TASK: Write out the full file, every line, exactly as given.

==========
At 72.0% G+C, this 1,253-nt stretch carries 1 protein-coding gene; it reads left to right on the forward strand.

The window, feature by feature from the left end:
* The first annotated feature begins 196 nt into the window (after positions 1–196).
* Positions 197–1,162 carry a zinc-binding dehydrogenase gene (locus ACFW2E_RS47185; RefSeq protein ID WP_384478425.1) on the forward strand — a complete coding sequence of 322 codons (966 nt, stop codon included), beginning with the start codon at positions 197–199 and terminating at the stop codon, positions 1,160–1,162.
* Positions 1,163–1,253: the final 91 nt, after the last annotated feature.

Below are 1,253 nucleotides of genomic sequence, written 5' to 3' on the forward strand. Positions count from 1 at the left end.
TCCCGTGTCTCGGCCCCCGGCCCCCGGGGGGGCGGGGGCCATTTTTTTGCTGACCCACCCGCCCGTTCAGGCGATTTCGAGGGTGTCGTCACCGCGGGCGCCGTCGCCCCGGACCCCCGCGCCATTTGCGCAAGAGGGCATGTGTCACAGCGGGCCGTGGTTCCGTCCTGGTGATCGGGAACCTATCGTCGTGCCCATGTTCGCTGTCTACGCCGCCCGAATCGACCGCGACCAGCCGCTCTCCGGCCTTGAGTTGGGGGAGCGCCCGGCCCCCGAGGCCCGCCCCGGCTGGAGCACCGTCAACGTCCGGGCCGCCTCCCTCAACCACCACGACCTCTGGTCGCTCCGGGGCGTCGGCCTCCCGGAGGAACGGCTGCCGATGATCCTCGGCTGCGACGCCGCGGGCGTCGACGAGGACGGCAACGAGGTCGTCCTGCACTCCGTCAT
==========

At 72.0% G+C, this 1,253-nt stretch carries 1 protein-coding gene; it reads left to right on the forward strand.

The window, feature by feature from the left end:
* The first annotated feature begins 196 nt into the window (after positions 1–196).
* Positions 197–1,162 carry a zinc-binding dehydrogenase gene (locus ACFW2E_RS47185; RefSeq protein ID WP_384478425.1) on the forward strand — a complete coding sequence of 322 codons (966 nt, stop codon included), beginning with the start codon at positions 197–199 and terminating at the stop codon, positions 1,160–1,162.
* Positions 1,163–1,253: the final 91 nt, after the last annotated feature.

Below are 1,253 nucleotides of genomic sequence, written 5' to 3' on the forward strand. Positions count from 1 at the left end.
TCCCGTGTCTCGGCCCCCGGCCCCCGGGGGGGCGGGGGCCATTTTTTTGCTGACCCACCCGCCCGTTCAGGCGATTTCGAGGGTGTCGTCACCGCGGGCGCCGTCGCCCCGGACCCCCGCGCCATTTGCGCAAGAGGGCATGTGTCACAGCGGGCCGTGGTTCCGTCCTGGTGATCGGGAACCTATCGTCGTGCCCATGTTCGCTGTCTACGCCGCCCGAATCGACCGCGACCAGCCGCTCTCCGGCCTTGAGTTGGGGGAGCGCCCGGCCCCCGAGGCCCGCCCCGGCTGGAGCACCGTCAACGTCCGGGCCGCCTCCCTCAACCACCACGACCTCTGGTCGCTCCGGGGCGTCGGCCTCCCGGAGGAACGGCTGCCGATGATCCTCGGCTGCGACGCCGCGGGCGTCGACGAGGACGGCAACGAGGTCGTCCTGCACTCCGTCAT